THE HOLY GRAIL by Norma Lorre Goodrich

THE HOLY GRAIL

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KIRKUS REVIEW

 Exploring 2000 years of Christian, Hebraic, Celtic, and academic lore, Goodrich brings to her own quest for the Grail that same successful combination of learning, common sense, energy, and romance that distinguished her Guinevere (1991) and Merlin (1987). From the ``marvelously mysterious'' surviving Grail tests, most written in Old French during the 12th and 13th centuries in Wales, France, Germany, and Spain, Goodrich traces a history of belief in the Grail--an ``awful and terrible mystery'' variously conceived as a chalice (perhaps containing Christ's blood), a silver platter, a reliquary, a sword, a spear, or a book by Jesus, Solomon, or any of the Apostles. Allegedly rescued from Jerusalem in A.D. 700, the Grail apparently appeared in Marseilles, where it is still honored in ceremonies at the Church of the Saints Marie; in Scotland, at Glastonbury, as an integral part of the Arthurian legends; in Spain, where it appears in the writings of Cervantes and St. Teresa and is associated with the cathedral at Valencia; and in Germany, where Wolfram von Eschenbach immortalized it in Parzival, Wagner revived it in Parsifal, and Hitler supposedly worshiped it as an affirmation of his power. In whatever form, country, or period, the Grail always appears, Goodrich contends, in times of war, religious bigotry, and the persecution of women and children, offering an aristocratic version of peace, spirituality, and female power. The rituals, castles, and queens associated with it; the experiences of hallucination, blindness, and confusion in its presence; and the elevation of women around it--these recur in all Grail texts except Wagner's, making the association that Goodrich draws to Hitler (based partly on her firsthand observations of Nazi symbols) seem strained. Refuting contemporary scholars, Goodrich argues convincingly for the historicity of many of the legends, particularly the Arthurian, and for the power of the Grail as, if not a fact, then a necessary illusion. A reading adventure. (Ten line drawings.)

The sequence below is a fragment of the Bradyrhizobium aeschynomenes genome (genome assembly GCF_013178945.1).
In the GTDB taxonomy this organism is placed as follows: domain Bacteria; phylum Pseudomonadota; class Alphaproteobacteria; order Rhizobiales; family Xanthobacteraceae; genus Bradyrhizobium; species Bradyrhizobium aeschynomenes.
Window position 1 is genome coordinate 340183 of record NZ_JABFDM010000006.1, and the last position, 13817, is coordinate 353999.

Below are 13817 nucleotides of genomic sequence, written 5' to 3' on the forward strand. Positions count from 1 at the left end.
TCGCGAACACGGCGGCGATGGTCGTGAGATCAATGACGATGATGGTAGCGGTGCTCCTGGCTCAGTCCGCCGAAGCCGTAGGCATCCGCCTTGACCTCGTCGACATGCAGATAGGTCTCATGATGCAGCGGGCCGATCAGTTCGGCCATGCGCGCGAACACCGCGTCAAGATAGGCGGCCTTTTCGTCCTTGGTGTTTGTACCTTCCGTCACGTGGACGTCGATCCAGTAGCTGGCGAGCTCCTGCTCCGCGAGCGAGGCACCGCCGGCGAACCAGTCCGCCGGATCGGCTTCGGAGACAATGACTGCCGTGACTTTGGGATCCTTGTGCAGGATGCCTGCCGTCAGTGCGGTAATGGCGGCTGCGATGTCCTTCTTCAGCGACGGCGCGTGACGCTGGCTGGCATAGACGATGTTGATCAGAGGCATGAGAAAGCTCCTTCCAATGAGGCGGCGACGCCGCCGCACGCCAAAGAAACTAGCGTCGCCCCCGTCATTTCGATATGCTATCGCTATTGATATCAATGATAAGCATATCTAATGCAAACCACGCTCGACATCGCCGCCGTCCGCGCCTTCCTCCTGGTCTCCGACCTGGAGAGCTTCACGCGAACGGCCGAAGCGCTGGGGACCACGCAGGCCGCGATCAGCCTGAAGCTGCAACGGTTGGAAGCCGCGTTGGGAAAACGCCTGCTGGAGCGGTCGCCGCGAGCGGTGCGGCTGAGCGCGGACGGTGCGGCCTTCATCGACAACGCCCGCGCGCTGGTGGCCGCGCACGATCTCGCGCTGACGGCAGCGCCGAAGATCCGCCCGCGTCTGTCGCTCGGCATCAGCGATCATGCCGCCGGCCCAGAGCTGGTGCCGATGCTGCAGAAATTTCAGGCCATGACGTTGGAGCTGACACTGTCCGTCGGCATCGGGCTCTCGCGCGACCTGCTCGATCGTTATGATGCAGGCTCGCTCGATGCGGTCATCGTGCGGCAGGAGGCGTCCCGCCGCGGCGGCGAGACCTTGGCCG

Pub Date: June 17th, 1992
ISBN: 0-06-016686-X
Page count: 384pp
Publisher: HarperCollins
Review Posted Online:
Kirkus Reviews Issue: May 1st, 1992




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